"Considering Children's Literature is a compilation of accessible―and often highly personal―explorations of children's literature as literature. Placed together, they represent diverse opinions on several of the genres commonly explored within contemporary studies of children's literature: the picture book, historical fiction, poetry, and folklore. Discussions of young adult literature, theatre, and film are also included. All in all, Considering Children's Literature is a valuable anthology of critical opinions about children's and young adult media that should engage its readers in provocative discussions about the place of children's literature in today’s publishing houses, libraries, schools, and colleges." - Jill May, Purdue University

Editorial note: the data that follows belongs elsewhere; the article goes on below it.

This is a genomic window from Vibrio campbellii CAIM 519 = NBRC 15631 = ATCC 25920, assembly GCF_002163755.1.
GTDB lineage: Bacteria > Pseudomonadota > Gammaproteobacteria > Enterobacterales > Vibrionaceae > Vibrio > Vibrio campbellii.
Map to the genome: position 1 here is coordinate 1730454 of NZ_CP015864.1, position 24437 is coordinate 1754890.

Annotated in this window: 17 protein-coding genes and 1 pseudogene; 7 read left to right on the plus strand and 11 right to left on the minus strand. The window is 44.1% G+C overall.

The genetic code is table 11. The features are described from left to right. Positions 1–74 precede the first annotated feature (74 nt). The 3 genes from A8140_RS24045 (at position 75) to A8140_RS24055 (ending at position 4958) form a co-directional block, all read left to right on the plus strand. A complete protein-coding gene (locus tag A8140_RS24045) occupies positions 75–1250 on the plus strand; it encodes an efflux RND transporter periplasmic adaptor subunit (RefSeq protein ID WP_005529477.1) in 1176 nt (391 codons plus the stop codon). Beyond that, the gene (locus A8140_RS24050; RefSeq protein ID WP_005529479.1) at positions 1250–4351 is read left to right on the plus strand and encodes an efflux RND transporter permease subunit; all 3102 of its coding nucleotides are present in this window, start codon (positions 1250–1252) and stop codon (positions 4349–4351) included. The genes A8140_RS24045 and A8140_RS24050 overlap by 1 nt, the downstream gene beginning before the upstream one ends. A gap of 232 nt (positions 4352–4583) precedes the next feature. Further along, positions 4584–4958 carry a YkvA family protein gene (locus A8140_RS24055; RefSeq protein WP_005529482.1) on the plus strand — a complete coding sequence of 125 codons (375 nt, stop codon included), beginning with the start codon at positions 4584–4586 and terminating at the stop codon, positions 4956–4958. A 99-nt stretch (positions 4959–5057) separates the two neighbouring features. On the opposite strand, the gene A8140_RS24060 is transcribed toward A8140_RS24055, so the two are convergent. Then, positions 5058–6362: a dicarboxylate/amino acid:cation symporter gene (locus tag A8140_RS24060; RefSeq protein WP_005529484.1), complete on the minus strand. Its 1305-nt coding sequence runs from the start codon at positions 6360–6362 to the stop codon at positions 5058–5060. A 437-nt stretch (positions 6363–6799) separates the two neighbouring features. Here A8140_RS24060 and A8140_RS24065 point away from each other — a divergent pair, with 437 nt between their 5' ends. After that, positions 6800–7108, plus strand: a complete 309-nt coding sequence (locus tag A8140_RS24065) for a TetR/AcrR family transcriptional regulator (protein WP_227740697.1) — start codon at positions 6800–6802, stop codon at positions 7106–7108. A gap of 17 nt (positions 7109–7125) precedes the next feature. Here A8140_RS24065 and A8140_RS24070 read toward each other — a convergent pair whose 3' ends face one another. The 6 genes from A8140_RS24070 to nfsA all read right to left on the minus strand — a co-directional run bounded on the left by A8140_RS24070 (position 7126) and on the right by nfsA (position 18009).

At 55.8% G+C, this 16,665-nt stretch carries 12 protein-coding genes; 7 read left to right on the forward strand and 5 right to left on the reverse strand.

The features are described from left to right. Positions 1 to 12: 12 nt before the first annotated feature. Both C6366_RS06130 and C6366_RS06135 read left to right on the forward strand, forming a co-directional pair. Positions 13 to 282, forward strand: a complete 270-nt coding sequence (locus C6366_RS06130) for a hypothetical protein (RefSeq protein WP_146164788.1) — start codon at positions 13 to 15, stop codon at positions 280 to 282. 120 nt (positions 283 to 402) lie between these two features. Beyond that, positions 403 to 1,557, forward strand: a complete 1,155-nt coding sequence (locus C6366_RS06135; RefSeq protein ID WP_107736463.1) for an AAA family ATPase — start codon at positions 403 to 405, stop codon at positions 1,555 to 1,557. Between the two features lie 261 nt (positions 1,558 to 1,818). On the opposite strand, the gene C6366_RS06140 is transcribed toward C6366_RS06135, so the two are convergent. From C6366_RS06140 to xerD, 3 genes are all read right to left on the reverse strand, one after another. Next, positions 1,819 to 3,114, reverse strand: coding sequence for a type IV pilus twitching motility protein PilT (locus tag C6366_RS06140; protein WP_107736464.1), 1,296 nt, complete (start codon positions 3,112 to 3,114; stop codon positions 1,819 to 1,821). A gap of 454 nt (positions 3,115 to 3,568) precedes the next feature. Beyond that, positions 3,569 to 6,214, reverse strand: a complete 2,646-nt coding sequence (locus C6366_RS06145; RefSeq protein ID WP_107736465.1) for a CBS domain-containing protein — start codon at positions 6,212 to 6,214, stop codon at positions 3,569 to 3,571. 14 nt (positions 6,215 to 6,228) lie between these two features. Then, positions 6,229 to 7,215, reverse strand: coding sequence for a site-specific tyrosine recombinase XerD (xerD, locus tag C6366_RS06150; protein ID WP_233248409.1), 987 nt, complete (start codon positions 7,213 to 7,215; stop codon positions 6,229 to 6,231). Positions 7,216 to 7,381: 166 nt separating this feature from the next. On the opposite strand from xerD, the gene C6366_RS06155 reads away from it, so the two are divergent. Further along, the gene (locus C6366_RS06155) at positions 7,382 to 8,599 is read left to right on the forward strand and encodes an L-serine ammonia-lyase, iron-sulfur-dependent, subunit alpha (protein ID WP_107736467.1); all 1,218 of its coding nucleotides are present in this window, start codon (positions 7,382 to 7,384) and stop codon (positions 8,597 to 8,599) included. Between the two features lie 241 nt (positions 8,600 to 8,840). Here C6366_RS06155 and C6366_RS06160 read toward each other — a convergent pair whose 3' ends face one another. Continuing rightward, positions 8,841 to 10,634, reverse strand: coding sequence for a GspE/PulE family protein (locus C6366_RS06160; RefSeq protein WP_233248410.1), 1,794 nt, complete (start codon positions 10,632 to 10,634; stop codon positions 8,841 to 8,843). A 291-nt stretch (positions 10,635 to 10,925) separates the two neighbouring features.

Andrea Schwenke Wyile is Associate Professor of English at Acadia University. Teya Rosenberg is Associate Professor of English at Texas State University-San Marcos.

Academics please note that this is a title classified as having a restricted allocation of complimentary copies. While the availability of bound complimentary copies is restricted to desk copies only, electronic complimentary copies are readily available for those professors wishing to consider this title for possible course adoption. Should you choose to adopt the book after viewing an electronic copy we will be happy to provide a bound desk copy.

Table of Contents: [Back to Top]



Chapter I: Introducing the Study of Children's Literature

  1. Introduction
  2. Natalie Babbitt, "Happy Endings? Of Course, and Also Joy" (1970)
  3. Aidan Chambers, "Axes for Frozen Seas" (1985)
  4. Hazel Rochman, "Introduction: Beyond Political Correctness" (1993)
  5. Naser Yusefi, "Good Books, Bad Books—and Who Decides Why" (1995)

Chapter II: Historical Children's Literature

  1. Introduction